Markus Dedl, CEO, Delacon

 

IAF spoke to Markus Dedl, CEO of phytogenic feed-additive company Delacon, at EuroTier in Hanover.

Since its beginning in 1988, Delacon has followed the vision of founder Helmut Dedl to pioneer a natural way to keep animals performing and healthy. With investment in research and development of plant-based feed additives, Delacon started to replace belief with fundamental knowledge. For this new category of feed additives, Delacon created its own market and coined the term "phytogenic feed additives."

Today Helmut"s vision is being continued by his son, Markus has been now CEO of Delacon since 2010.

 

What is Delacon"s ultimate goal and vision, for the industry? How have Delacon helped shape the industry into what it is today?

I can remember smelling the garlic and onion and pepper in our hallway at home – my father had been an industrial chemist working for a local company and he had a strong vision to reduce the use of antibiotics. It was a scientific product and it needed a scientific name – phytogenics.

Going in the direction of phytogenic feed additives hadn"t been done before. The sheer fact that we are dealing with natural ingredients has its charm and a good feeling. Also, it is extra motivating because it has a positive impact in the world. It is essential to continue to follow the vision to pioneer a natural way to keep animals healthy and performing because it has carried us to where we are today. The vision has become a reality, but we are still not done working to replace antibiotic growth promoters in animal nutrition in the whole world.

 

What is your personal approach with getting young people interested and involved in the food industry? Do Delacon offer opportunities for young people to get involved and learn more about additives?

Consumers have the power to change every aspect of the animal industry. Their concerns, their acceptance of production methods, should be critical in how our customers and how we ourselves organise our businesses.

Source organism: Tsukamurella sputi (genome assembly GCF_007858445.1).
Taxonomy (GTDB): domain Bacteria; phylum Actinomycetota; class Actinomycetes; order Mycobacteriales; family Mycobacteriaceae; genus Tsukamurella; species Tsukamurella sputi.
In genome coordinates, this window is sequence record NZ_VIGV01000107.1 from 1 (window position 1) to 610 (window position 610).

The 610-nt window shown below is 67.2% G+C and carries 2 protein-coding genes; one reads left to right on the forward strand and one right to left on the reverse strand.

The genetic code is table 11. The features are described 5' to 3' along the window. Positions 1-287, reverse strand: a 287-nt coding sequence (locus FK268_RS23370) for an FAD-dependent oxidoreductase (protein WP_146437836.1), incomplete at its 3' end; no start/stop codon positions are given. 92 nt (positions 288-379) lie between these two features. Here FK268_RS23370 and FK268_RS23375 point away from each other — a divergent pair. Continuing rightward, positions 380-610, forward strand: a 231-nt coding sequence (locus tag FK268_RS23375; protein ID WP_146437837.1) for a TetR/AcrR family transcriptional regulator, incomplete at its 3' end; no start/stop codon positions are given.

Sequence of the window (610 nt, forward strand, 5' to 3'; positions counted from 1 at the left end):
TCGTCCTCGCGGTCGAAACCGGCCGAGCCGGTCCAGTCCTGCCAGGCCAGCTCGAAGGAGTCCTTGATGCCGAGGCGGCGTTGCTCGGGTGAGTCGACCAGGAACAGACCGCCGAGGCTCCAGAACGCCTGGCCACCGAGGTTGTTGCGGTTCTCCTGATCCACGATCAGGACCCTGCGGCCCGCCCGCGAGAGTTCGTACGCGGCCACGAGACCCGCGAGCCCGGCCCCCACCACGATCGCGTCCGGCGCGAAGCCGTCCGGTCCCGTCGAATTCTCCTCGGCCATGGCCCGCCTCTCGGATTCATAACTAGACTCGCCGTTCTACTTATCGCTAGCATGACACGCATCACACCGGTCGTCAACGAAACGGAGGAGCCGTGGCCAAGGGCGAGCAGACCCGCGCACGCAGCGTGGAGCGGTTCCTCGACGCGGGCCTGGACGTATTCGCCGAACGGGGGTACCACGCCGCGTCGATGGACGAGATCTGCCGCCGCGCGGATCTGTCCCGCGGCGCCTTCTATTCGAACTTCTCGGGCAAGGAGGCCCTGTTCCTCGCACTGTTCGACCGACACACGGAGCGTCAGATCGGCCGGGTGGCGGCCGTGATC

Millenials outnumber Generation X and are far more influential than the baby boom generation. Millennials, born between the early 80s and mid 90s, are the most highly educated and culturally diverse group of all generations, closely connected to their social and environmental surroundings they are expected to make up approximately half the workforce by 2020.

They are the consumers of today and will be the big spenders of tomorrow. It is this group of people, highly involved with what they eat and how it is produced, we need and want to communicate with.

We think there is a tremendous opportunity to connect with millennials with a story about animal wellness, good management practices and natural plant-based feed ingredients.

 

Do these connections with your consumers also reflect Delacon"s own personal philosophy of transparency and honesty?

It"s essential to know what makes the world go around on a consumer"s level. Yes, we develop and manufacture additives, our customers make feed and their customers produce animal protein.

That said, there is a great potential to interact with consumers and educate them about the way we cater to their protein needs. We have to be honest, agriculture has a dilemma to some extent when it comes to consumer trust and communication. We want to be transparent, in order to do that we have to communicate and above all, have an honest story to tell.

 

Delacon have grown incredibly quickly in the past few decades. Has this been challenging for the company, in any way?

Growth is, of course, a double-edged sword. In the last 10 to 15 years, we have had annual growth of 20 percent on average. We know 20 percent is a figure where we can grow comfortably without compromising our integrity. When you grow much faster than that, we think it gets difficult to maintain the culture and level of service for our customers.

 

What do you see as a possible challenge that the industry may face over the next five years and how will your company play a part in prevention or solving it?

One of the major challenges will be that we shape animal nutrition sustainably in the future. We are absolutely convinced that phytogenic feed additives represent a key solution for this challenge, due to their holistic and broad-spectrum efficacy. It is our responsibility, in the speciality feed additives sector, to provide sustainable solutions. We have a lot of animals to feed with our phytogenic ingredients, and we want to help producers do this in a sustainable way.

 

Would you say that networking at events such as these is more or less as important as the science and engineering that goes behind the technology within the additives and feed industry? Would you say they facilitate each other?

Of course, both is necessary, and I would agree that they facilitate each other. Science was, and will always be, the basis for our business activities, but you never can replace the personal contact with people, especially when it comes to explaining our products in detail.

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